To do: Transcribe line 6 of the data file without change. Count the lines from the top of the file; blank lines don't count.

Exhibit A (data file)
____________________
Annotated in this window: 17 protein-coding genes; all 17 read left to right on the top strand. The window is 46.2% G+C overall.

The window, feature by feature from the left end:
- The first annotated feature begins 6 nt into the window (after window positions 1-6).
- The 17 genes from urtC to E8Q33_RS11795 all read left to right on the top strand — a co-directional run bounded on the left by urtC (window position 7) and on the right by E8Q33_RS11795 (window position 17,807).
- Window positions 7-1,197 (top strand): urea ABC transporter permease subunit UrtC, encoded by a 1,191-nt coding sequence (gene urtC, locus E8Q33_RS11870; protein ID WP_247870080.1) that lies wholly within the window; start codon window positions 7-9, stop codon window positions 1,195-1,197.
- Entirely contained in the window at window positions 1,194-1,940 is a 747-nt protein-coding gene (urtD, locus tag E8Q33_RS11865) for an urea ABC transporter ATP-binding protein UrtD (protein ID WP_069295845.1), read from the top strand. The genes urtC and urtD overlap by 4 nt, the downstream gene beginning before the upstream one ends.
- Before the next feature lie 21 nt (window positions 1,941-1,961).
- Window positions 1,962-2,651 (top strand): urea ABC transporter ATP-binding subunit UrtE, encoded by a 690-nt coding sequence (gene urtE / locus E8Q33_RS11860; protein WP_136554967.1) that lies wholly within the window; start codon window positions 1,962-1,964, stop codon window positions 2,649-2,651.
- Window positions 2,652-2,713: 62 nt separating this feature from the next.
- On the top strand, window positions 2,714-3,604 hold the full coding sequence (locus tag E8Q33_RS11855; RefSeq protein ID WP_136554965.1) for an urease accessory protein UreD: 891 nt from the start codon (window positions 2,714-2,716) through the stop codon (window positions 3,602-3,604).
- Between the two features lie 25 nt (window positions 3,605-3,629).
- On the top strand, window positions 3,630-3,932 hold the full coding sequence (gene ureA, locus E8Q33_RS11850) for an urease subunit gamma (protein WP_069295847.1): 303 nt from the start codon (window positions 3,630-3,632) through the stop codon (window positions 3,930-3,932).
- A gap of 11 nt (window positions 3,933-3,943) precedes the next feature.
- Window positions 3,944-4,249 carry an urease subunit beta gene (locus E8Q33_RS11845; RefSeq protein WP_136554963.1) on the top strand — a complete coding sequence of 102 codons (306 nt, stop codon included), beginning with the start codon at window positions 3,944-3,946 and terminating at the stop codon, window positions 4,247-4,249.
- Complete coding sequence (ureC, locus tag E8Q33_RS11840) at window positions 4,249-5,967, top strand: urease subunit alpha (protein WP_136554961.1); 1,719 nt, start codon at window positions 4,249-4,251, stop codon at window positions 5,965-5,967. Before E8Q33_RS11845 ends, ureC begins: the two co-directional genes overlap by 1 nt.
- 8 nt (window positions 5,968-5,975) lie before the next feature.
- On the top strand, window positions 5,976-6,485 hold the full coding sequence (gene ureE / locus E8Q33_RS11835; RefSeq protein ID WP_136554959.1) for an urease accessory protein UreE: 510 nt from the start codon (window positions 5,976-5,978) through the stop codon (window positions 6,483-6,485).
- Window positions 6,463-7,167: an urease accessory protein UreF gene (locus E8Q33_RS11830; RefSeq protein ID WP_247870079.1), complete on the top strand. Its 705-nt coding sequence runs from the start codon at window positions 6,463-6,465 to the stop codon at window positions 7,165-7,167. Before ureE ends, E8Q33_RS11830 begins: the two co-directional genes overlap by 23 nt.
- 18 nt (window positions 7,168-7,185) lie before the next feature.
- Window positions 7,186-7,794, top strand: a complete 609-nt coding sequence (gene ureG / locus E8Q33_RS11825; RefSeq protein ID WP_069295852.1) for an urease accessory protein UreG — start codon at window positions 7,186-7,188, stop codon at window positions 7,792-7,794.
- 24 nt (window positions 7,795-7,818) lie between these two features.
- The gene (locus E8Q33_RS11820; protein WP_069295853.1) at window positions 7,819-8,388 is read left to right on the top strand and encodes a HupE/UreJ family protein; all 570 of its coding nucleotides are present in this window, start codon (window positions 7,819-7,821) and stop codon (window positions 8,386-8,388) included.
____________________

- Entirely contained in the window at window positions 1,194-1,940 is a 747-nt protein-coding gene (urtD, locus tag E8Q33_RS11865) for an urea ABC transporter ATP-binding protein UrtD (protein ID WP_069295845.1), read from the top strand. The genes urtC and urtD overlap by 4 nt, the downstream gene beginning before the upstream one ends.